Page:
# Fundamental Theorem of Calculus Piecewise Function help?

Let: $$f(x)= \begin{cases} 0, & x < -4 \\ 5, \qquad\quad& \llap{-4 \le{}} x < -1 \\ -2, & \llap{-1 \le{}} x < 3 \\ 0,& x \ge 3\end{cases}$$

$$g(x) = \int_{-4}^x f(t)dt$$

I need to determine the value of each of the following: $$g(-7) ,g(-3) ,g(0) ,g(4)$$

I already know $$g(-7) = 0$$ and $$g(-3) = 5$$ I don't know how I know that, I just followed the basics of reading a piecewise, but the last two do not work the same way, and I don't understand how to find $$g'(x)$$ in order to make sense of the last two. There's no function to get a derivative from. I have spent hours trying to figure out how to do this, and need someone to help me start from scratch on this, because it makes absolutely no sense to me.

I also need to know how to find the absolute maximum, and what value of $$x$$ it occurs at. Again, no clue how to approach it. There's no function of $$f(x)$$ to derive anything from, so how is this done?

• are the limit of the integrals given? – Siong Thye Goh Apr 27 at 8:04
• No, no limits are given. – Sami Rae Apr 27 at 8:08
• Interesting, do you assume integration over the whole real line to find $g(-7)$ and $g(-3)$? Are you sure the integral is written correctly? – Siong Thye Goh Apr 27 at 8:14
• Well, it might look a bit odd, yea, I don't know how to write it in code to make it look nicer. The -4 should be at the bottom, and the x at the top, followed by f(t)dt And no, I just went by the basic piecewise process to find those values, and they worked, I did no integration. I have no idea how to when there's not a function to integrate. – Sami Rae Apr 27 at 8:24

Guide:

Just split the integral over different region and integrate them.$$g(0) = \int_{-4}^{0}f(t) \, dt = \int_{-4}^{-1}f(t) \, dt + \int_{-1}^0 f(t) \, dt$$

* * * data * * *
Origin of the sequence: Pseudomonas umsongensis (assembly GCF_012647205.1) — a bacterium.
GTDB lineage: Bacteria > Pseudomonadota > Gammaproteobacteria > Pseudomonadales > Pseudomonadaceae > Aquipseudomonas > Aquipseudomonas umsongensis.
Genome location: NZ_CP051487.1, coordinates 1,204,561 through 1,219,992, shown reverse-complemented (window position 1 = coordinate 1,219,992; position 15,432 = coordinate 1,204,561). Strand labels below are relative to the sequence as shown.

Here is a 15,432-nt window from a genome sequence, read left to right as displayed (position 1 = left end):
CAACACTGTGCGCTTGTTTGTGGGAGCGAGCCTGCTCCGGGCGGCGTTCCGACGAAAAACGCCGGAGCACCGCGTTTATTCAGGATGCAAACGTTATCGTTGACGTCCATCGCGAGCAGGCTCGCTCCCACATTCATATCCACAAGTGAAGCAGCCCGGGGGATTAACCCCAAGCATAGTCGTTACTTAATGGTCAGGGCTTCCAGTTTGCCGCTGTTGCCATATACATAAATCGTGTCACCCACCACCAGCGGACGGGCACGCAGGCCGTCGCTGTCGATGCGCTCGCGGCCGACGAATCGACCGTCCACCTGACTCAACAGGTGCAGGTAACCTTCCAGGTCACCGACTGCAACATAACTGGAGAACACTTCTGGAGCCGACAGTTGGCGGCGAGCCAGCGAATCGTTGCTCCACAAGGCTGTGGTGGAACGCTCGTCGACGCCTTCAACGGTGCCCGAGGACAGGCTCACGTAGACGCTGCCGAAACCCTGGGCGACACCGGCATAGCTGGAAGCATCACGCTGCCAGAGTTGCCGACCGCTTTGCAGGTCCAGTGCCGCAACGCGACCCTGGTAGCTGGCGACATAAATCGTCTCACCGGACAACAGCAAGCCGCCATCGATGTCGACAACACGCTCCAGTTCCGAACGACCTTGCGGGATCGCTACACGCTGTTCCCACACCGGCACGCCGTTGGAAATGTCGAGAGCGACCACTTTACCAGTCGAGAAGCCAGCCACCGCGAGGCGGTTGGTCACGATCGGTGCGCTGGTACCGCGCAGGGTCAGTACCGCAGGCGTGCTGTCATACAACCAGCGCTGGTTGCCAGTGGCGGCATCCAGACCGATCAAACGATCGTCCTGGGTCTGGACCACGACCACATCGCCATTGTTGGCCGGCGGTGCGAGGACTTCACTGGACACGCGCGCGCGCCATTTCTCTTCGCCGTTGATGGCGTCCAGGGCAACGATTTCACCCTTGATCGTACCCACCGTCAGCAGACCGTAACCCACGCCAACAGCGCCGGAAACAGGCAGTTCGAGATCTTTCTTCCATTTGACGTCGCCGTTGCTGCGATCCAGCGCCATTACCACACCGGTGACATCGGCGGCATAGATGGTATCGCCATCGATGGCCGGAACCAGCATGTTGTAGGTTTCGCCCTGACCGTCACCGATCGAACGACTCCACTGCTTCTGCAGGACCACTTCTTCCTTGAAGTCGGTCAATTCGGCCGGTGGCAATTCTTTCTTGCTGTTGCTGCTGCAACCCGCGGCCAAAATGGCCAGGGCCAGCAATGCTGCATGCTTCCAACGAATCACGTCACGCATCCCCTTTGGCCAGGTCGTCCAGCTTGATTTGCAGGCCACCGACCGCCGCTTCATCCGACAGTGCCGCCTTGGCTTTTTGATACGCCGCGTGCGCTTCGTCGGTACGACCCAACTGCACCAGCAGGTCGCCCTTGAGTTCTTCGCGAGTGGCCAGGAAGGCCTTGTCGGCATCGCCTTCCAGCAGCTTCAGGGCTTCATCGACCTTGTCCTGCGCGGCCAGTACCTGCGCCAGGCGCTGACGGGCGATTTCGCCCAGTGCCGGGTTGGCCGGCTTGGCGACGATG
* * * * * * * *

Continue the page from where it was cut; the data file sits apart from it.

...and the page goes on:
$$g(4) = \int_{-4}^{4}f(t) \, dt = \int_{-4}^{-1}f(t) \, dt + \int_{-1}^3 f(t) \, dt + \int_3^4 f(t) \, dt$$

Try to complete the above computation by replacing $$f(t)$$ with the right expression and evalute them.

Notice that $$g$$ increases from $$-4$$ to $$-1$$ and then it decreases. Hence the maximum occur when $$x=-1$$. Find $$g(-1)$$.

• Yea, that looks good, but I don't know what expression you mean. What goes in the place of f(t)? The 5? Or -2? Wouldn't that just equal 3? I don't see what equation there is to put there, or how those values are being affected at at all. – Sami Rae Apr 27 at 8:43
• For example, to evaluate $\int_{-4}^{-1}f(t)\, dt$, notice that $f(t)$ always takes the value $5$, so $\int_{-4}^{-1}f(t)\, dt=\int_{-4}^{-1}5\, dt$. I have splitted the integral such that $f(t)$ take a particular expression as stated in the description of the question. Similarly, $\int_{-1}^0 f(t) \, dt = \int_{-1}^0 (-2) \, dt$ – Siong Thye Goh Apr 27 at 8:49
• Okay, so /int_−1^−4 5𝑑𝑡, would be 5(-1) - 5(-4) = 15 ? And then ∫0−1(−2)𝑑𝑡 would be 0 - 2, so g(0) = 13 – Sami Rae Apr 27 at 8:53
• yes, also, try to click on the edit button, there you can learn how to type mathjax on the site. use dollar sign around mathy objects, use \int to type $\int$ and use underscore and caret to type subscript and superscript. The earlier you pick up, the easier it facilitates communication on the site. – Siong Thye Goh Apr 27 at 8:55
• Okay, I think I've got it. Phew. Okay, I'll look at that now, thank you so much! – Sami Rae Apr 27 at 8:55